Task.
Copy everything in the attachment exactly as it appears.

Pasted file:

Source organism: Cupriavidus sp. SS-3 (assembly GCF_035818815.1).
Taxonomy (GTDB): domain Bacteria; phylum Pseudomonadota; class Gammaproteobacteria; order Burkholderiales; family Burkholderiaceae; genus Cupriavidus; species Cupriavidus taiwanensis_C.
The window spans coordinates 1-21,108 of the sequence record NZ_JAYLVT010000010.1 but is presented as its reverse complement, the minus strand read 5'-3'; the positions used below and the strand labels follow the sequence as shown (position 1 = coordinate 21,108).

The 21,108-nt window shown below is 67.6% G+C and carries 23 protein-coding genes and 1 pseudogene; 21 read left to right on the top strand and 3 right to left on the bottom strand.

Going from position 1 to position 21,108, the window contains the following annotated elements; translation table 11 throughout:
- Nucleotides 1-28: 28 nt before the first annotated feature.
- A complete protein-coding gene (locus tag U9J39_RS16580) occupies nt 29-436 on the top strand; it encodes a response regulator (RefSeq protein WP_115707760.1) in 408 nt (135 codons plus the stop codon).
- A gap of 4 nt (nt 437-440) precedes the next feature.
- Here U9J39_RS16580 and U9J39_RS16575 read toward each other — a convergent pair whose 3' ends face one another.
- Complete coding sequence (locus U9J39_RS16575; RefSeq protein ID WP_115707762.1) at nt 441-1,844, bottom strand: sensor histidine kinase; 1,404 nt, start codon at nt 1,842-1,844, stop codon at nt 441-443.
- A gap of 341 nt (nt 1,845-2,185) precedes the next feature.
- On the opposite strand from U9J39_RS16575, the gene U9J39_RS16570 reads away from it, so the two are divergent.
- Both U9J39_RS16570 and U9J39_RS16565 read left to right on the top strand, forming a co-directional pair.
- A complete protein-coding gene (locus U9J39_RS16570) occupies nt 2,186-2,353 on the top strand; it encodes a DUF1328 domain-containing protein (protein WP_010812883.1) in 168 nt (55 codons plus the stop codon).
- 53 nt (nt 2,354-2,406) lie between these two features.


Source organism: Cupriavidus sp. SS-3 (assembly GCF_035818815.1).
Taxonomy (GTDB): domain Bacteria; phylum Pseudomonadota; class Gammaproteobacteria; order Burkholderiales; family Burkholderiaceae; genus Cupriavidus; species Cupriavidus taiwanensis_C.
The window spans coordinates 1-21,108 of the sequence record NZ_JAYLVT010000010.1 but is presented as its reverse complement, the minus strand read 5'-3'; the positions used below and the strand labels follow the sequence as shown (position 1 = coordinate 21,108).

The 21,108-nt window shown below is 67.6% G+C and carries 23 protein-coding genes and 1 pseudogene; 21 read left to right on the top strand and 3 right to left on the bottom strand.

Going from position 1 to position 21,108, the window contains the following annotated elements; translation table 11 throughout:
- Nucleotides 1-28: 28 nt before the first annotated feature.
- A complete protein-coding gene (locus tag U9J39_RS16580) occupies nt 29-436 on the top strand; it encodes a response regulator (RefSeq protein WP_115707760.1) in 408 nt (135 codons plus the stop codon).
- A gap of 4 nt (nt 437-440) precedes the next feature.
- Here U9J39_RS16580 and U9J39_RS16575 read toward each other — a convergent pair whose 3' ends face one another.
- Complete coding sequence (locus U9J39_RS16575; RefSeq protein ID WP_115707762.1) at nt 441-1,844, bottom strand: sensor histidine kinase; 1,404 nt, start codon at nt 1,842-1,844, stop codon at nt 441-443.
- A gap of 341 nt (nt 1,845-2,185) precedes the next feature.
- On the opposite strand from U9J39_RS16575, the gene U9J39_RS16570 reads away from it, so the two are divergent.
- Both U9J39_RS16570 and U9J39_RS16565 read left to right on the top strand, forming a co-directional pair.
- A complete protein-coding gene (locus U9J39_RS16570) occupies nt 2,186-2,353 on the top strand; it encodes a DUF1328 domain-containing protein (protein WP_010812883.1) in 168 nt (55 codons plus the stop codon).
- 53 nt (nt 2,354-2,406) lie between these two features.